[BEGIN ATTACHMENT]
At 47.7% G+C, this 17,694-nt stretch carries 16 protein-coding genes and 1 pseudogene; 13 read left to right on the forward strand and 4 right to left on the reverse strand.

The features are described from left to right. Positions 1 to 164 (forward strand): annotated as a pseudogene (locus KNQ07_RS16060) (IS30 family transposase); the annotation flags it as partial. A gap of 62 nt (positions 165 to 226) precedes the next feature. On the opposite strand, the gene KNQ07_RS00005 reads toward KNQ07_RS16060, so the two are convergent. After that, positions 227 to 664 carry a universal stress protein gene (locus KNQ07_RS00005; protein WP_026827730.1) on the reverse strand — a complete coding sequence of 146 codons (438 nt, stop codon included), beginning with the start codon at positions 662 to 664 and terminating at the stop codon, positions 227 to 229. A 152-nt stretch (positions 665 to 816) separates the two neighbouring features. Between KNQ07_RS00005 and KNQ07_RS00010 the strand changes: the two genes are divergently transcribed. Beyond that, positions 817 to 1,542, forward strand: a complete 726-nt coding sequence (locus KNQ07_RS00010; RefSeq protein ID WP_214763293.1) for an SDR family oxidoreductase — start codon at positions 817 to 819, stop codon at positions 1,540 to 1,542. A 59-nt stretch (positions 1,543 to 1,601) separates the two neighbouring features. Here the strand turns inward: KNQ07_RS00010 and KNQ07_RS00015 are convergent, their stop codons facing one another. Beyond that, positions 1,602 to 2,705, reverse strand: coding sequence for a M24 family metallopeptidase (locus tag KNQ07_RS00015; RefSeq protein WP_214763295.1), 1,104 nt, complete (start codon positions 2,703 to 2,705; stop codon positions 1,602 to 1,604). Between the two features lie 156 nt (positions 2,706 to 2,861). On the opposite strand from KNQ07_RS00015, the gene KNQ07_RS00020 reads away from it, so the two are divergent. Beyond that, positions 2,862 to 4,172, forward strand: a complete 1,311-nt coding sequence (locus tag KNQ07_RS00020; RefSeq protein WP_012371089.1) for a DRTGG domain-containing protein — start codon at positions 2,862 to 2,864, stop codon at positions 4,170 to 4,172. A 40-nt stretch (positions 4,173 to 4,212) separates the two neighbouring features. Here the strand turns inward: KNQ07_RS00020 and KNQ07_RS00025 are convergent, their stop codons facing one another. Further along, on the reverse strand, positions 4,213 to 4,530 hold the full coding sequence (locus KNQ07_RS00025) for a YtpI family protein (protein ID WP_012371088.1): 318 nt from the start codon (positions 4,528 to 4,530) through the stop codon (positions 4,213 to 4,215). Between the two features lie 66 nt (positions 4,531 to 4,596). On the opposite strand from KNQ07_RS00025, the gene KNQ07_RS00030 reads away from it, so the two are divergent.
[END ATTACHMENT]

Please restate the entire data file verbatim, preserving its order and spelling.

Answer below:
At 47.7% G+C, this 17,694-nt stretch carries 16 protein-coding genes and 1 pseudogene; 13 read left to right on the forward strand and 4 right to left on the reverse strand.

The features are described from left to right. Positions 1 to 164 (forward strand): annotated as a pseudogene (locus KNQ07_RS16060) (IS30 family transposase); the annotation flags it as partial. A gap of 62 nt (positions 165 to 226) precedes the next feature. On the opposite strand, the gene KNQ07_RS00005 reads toward KNQ07_RS16060, so the two are convergent. After that, positions 227 to 664 carry a universal stress protein gene (locus KNQ07_RS00005; protein WP_026827730.1) on the reverse strand — a complete coding sequence of 146 codons (438 nt, stop codon included), beginning with the start codon at positions 662 to 664 and terminating at the stop codon, positions 227 to 229. A 152-nt stretch (positions 665 to 816) separates the two neighbouring features. Between KNQ07_RS00005 and KNQ07_RS00010 the strand changes: the two genes are divergently transcribed. Beyond that, positions 817 to 1,542, forward strand: a complete 726-nt coding sequence (locus KNQ07_RS00010; RefSeq protein ID WP_214763293.1) for an SDR family oxidoreductase — start codon at positions 817 to 819, stop codon at positions 1,540 to 1,542. A 59-nt stretch (positions 1,543 to 1,601) separates the two neighbouring features. Here the strand turns inward: KNQ07_RS00010 and KNQ07_RS00015 are convergent, their stop codons facing one another. Beyond that, positions 1,602 to 2,705, reverse strand: coding sequence for a M24 family metallopeptidase (locus tag KNQ07_RS00015; RefSeq protein WP_214763295.1), 1,104 nt, complete (start codon positions 2,703 to 2,705; stop codon positions 1,602 to 1,604). Between the two features lie 156 nt (positions 2,706 to 2,861). On the opposite strand from KNQ07_RS00015, the gene KNQ07_RS00020 reads away from it, so the two are divergent. Beyond that, positions 2,862 to 4,172, forward strand: a complete 1,311-nt coding sequence (locus tag KNQ07_RS00020; RefSeq protein WP_012371089.1) for a DRTGG domain-containing protein — start codon at positions 2,862 to 2,864, stop codon at positions 4,170 to 4,172. A 40-nt stretch (positions 4,173 to 4,212) separates the two neighbouring features. Here the strand turns inward: KNQ07_RS00020 and KNQ07_RS00025 are convergent, their stop codons facing one another. Further along, on the reverse strand, positions 4,213 to 4,530 hold the full coding sequence (locus KNQ07_RS00025) for a YtpI family protein (protein ID WP_012371088.1): 318 nt from the start codon (positions 4,528 to 4,530) through the stop codon (positions 4,213 to 4,215). Between the two features lie 66 nt (positions 4,531 to 4,596). On the opposite strand from KNQ07_RS00025, the gene KNQ07_RS00030 reads away from it, so the two are divergent.